The Gary phenomenon

There’s many ways in which Gary Vaynerchuck influenced me, even starting with putting myself out there in the first place. His mantra “document, don’t create” made it very apparent to me and many others that just starting with what you have is more important than strategizing your perfect Social Media entry. Also he illustrates over and over again that in a world where everyone is trying to perfect his or her online appearances, it is much more beneficial to be authentic in embracing the journey than faking success and expertise, especially if you’re in for the long run.

Gary is currently blowing up on Social Media. I first came across his content about a year ago, and at this point it is almost impossible to not have seen him in some podcast or collaboration on YouTube. Right now he has over 600.000 subscribers on YouTube and his followership is growing steadily. With this post I want to shed light on one possible reason for his recent successes.

If you’ve seen an interview with Gary, you maybe noticed subtle differences in his presence over most other YouTube (and TV) personalities. The main difference is: everyone wants to sell, Gary wants to help. Usually towards the end of basically every interview ever recorded, conversation topics awkwardly transition to presenting the interviewee’s new product in hopes of attracting new buyers. Gary does not care about this at all — there has even been times where he was seemingly annoyed when addressed with the topic of his book launch.

The real reason that Gary is winning is that he understands YouTube, Facebook and Instagram not as a promotion platforms, but as a social networks. While most people, if given exposure, just eagerly want to get to business, Gary rather avoids this. He understands that in the digital world, relationships count: you could be anyone selling anything, and people can’t immediately tell if you stand behind your product or are just after quick money. Gary knows that trust needs to be earned, and that can only happen if you keep giving and don’t start taking right away.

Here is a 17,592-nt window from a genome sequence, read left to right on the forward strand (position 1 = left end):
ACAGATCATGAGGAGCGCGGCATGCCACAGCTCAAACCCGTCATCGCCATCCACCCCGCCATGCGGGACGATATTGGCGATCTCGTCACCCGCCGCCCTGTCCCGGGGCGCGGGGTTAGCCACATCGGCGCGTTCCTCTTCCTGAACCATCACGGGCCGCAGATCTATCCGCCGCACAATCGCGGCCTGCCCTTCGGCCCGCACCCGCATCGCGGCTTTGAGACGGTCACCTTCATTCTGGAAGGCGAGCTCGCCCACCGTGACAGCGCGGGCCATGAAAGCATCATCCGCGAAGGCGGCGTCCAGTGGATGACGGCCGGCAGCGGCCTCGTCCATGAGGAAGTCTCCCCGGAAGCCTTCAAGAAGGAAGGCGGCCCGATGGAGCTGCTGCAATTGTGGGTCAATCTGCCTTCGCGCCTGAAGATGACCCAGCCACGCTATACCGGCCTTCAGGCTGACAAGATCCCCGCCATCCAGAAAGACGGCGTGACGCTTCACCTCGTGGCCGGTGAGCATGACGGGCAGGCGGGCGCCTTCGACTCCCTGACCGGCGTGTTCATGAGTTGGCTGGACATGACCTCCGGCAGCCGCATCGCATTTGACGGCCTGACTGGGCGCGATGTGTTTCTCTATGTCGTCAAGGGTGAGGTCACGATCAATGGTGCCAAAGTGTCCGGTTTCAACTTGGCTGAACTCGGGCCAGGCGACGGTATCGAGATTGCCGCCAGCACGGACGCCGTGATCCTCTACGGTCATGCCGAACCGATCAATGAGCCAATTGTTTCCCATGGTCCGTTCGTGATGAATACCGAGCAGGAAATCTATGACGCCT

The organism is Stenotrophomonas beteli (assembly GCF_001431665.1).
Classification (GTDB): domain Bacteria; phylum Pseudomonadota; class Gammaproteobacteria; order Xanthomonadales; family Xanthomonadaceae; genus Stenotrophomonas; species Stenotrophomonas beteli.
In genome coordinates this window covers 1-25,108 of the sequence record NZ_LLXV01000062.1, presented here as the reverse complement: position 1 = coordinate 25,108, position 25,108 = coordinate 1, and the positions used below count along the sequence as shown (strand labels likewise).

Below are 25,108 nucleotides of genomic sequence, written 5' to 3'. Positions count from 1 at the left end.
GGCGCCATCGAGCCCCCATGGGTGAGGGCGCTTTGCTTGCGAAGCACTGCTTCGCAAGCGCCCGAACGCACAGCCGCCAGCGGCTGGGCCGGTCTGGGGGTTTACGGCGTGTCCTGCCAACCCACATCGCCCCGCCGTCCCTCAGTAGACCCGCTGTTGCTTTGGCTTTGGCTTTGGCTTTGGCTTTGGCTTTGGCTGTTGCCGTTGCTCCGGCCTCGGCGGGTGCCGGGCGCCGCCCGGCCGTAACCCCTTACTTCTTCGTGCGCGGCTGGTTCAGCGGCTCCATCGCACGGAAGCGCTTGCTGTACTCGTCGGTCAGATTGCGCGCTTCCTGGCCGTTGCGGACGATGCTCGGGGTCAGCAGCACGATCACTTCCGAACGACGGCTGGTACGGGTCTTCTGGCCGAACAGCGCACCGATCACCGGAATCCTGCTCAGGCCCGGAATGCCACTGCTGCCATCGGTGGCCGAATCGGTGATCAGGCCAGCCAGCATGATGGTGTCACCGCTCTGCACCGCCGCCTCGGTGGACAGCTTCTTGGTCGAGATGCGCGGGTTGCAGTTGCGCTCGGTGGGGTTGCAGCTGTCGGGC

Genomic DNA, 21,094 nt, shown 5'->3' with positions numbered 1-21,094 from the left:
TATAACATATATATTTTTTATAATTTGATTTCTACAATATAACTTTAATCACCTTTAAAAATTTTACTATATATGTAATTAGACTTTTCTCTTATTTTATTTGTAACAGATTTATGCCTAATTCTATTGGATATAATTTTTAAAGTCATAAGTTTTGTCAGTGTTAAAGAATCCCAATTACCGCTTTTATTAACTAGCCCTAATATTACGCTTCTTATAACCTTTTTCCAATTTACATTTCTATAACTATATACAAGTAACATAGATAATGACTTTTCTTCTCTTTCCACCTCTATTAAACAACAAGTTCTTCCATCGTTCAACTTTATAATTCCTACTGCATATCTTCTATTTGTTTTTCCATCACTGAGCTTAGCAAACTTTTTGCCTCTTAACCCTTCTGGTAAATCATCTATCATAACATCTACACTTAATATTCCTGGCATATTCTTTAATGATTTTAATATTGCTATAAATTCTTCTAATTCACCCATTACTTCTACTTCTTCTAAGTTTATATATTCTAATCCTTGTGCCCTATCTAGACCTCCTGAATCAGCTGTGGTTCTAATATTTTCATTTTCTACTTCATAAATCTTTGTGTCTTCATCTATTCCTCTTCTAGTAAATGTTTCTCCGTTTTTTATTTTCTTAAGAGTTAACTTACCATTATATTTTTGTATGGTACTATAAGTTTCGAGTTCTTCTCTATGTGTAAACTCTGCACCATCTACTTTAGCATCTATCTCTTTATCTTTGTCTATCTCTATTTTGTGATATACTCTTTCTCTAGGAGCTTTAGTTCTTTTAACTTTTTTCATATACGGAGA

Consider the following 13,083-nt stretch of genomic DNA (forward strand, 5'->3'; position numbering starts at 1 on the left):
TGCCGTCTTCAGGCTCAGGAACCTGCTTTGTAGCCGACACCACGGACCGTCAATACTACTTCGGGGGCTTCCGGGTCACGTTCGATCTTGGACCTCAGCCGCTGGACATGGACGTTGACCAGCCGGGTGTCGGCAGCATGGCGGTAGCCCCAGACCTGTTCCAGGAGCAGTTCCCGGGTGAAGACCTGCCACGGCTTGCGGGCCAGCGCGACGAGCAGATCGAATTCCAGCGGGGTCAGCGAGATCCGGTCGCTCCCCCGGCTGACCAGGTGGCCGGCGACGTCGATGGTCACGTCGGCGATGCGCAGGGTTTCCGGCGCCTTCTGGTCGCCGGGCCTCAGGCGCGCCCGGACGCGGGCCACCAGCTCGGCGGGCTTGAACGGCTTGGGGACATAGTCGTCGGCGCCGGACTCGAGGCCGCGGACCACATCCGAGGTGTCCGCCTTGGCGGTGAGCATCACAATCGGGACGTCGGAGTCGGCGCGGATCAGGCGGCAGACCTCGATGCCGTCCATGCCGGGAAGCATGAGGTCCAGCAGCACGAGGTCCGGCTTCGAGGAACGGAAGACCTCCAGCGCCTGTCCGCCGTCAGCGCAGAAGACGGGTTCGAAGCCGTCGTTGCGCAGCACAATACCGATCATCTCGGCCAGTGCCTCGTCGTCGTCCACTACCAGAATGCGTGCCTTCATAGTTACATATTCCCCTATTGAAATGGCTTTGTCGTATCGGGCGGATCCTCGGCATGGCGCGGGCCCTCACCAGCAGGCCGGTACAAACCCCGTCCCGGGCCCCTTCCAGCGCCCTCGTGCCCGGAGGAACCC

So what he focuses on instead is helping out the audience, right there on the spot. Every minute on air is dedicated to giving advice, motivation or inspiration to whoever needs it. The purpose is to have as many people as possible remember him by the end of the video. With every bit of exposure, a few more people follow him, and possibly stay engaged with his content. And at some point, after watching a lot of videos and “getting to know Gary”, a follower might convert to a buyer. But even if that does not happen, his strategy adds up: through a friend of a friend of a follower, some kind of opportunity might materialize later on. Or, as Gary says: “Doing the right thing is always the right thing”.

After having been a consumer of content on YouTube and Facebook for years now, Gary feels like a breath of fresh air. Not only is he an inspiration in discipline, confidence and social intelligence — he also directly demonstrates how Internet marketing works in the 21st century. Gary shows us a glimpse of what I believe will be the driving principle of our economy in the future: actually caring about your customer and “doing the right thing”.